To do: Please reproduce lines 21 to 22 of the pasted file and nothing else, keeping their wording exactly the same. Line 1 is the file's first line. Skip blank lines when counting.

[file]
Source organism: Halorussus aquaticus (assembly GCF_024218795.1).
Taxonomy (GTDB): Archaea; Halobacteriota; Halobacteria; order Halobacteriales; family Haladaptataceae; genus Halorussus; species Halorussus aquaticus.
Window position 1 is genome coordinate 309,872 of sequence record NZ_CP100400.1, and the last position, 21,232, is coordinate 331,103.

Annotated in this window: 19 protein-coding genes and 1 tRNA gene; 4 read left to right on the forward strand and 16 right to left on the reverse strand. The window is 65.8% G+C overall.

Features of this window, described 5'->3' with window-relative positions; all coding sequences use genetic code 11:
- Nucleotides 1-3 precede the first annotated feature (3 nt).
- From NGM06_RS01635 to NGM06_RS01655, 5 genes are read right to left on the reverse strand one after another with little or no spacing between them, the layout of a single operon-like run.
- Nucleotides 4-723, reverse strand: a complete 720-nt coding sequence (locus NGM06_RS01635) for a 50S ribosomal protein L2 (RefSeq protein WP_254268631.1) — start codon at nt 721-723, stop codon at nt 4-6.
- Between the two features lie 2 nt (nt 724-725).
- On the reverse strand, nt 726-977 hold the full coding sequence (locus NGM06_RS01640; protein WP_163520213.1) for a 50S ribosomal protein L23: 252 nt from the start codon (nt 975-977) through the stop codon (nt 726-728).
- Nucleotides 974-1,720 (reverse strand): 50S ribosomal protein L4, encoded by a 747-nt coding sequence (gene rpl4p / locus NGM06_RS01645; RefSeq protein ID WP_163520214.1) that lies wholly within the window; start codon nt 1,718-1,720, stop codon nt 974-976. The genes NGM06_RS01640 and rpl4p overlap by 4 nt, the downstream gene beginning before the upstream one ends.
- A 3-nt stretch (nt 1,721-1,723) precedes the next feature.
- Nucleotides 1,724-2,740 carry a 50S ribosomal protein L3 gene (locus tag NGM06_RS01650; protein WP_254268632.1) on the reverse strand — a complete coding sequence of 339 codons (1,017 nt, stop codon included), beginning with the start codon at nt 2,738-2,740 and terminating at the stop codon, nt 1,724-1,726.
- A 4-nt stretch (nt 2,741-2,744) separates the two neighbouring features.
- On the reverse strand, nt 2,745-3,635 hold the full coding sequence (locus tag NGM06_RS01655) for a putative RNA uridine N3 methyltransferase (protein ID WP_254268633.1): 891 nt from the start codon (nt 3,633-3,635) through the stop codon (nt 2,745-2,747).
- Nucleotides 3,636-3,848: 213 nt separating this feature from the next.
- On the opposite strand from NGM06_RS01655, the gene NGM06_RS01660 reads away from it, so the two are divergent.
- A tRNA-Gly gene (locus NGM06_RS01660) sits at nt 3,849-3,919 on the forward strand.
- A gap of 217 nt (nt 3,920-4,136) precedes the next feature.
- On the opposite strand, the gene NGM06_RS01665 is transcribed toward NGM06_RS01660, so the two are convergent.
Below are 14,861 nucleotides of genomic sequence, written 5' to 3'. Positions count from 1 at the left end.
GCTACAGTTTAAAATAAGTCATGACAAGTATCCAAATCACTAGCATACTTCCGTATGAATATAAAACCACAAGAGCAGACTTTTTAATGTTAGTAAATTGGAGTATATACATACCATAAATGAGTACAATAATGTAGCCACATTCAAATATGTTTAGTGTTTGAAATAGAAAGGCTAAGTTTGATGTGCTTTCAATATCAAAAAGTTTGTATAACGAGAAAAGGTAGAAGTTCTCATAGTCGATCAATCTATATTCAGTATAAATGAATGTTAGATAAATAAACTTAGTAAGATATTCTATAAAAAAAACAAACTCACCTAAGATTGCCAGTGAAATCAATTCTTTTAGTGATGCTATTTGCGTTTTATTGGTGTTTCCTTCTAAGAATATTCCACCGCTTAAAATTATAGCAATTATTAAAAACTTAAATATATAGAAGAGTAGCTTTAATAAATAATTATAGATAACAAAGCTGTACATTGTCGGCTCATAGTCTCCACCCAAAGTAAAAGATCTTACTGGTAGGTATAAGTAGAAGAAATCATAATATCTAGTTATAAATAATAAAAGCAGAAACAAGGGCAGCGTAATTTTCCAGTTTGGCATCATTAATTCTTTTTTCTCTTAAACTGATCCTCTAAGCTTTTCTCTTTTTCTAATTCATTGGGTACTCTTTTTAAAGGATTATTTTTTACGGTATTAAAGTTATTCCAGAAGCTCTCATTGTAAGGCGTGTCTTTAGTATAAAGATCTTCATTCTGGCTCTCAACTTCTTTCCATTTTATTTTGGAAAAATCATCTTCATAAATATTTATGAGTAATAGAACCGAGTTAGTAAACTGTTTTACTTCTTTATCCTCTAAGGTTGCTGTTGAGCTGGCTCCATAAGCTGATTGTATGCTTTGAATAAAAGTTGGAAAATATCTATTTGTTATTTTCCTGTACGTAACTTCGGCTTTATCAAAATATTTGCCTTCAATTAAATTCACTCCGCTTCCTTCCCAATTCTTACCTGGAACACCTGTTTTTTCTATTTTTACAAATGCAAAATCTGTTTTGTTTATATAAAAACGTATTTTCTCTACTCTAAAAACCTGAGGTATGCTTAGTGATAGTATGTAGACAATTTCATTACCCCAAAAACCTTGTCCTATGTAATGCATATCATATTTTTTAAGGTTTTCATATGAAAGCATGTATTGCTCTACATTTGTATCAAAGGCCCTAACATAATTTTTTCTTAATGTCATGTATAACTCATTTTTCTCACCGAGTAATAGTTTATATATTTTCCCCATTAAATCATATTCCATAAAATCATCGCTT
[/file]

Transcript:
Below are 14,861 nucleotides of genomic sequence, written 5' to 3'. Positions count from 1 at the left end.
GCTACAGTTTAAAATAAGTCATGACAAGTATCCAAATCACTAGCATACTTCCGTATGAATATAAAACCACAAGAGCAGACTTTTTAATGTTAGTAAATTGGAGTATATACATACCATAAATGAGTACAATAATGTAGCCACATTCAAATATGTTTAGTGTTTGAAATAGAAAGGCTAAGTTTGATGTGCTTTCAATATCAAAAAGTTTGTATAACGAGAAAAGGTAGAAGTTCTCATAGTCGATCAATCTATATTCAGTATAAATGAATGTTAGATAAATAAACTTAGTAAGATATTCTATAAAAAAAACAAACTCACCTAAGATTGCCAGTGAAATCAATTCTTTTAGTGATGCTATTTGCGTTTTATTGGTGTTTCCTTCTAAGAATATTCCACCGCTTAAAATTATAGCAATTATTAAAAACTTAAATATATAGAAGAGTAGCTTTAATAAATAATTATAGATAACAAAGCTGTACATTGTCGGCTCATAGTCTCCACCCAAAGTAAAAGATCTTACTGGTAGGTATAAGTAGAAGAAATCATAATATCTAGTTATAAATAATAAAAGCAGAAACAAGGGCAGCGTAATTTTCCAGTTTGGCATCATTAATTCTTTTTTCTCTTAAACTGATCCTCTAAGCTTTTCTCTTTTTCTAATTCATTGGGTACTCTTTTTAAAGGATTATTTTTTACGGTATTAAAGTTATTCCAGAAGCTCTCATTGTAAGGCGTGTCTTTAGTATAAAGATCTTCATTCTGGCTCTCAACTTCTTTCCATTTTATTTTGGAAAAATCATCTTCATAAATATTTATGAGTAATAGAACCGAGTTAGTAAACTGTTTTACTTCTTTATCCTCTAAGGTTGCTGTTGAGCTGGCTCCATAAGCTGATTGTATGCTTTGAATAAAAGTTGGAAAATATCTATTTGTTATTTTCCTGTACGTAACTTCGGCTTTATCAAAATATTTGCCTTCAATTAAATTCACTCCGCTTCCTTCCCAATTCTTACCTGGAACACCTGTTTTTTCTATTTTTACAAATGCAAAATCTGTTTTGTTTATATAAAAACGTATTTTCTCTACTCTAAAAACCTGAGGTATGCTTAGTGATAGTATGTAGACAATTTCATTACCCCAAAAACCTTGTCCTATGTAATGCATATCATATTTTTTAAGGTTTTCATATGAAAGCATGTATTGCTCTACATTTGTATCAAAGGCCCTAACATAATTTTTTCTTAATGTCATGTATAACTCATTTTTCTCACCGAGTAATAGTTTATATATTTTCCCCATTAAATCATATTCCATAAAATCATCGCTT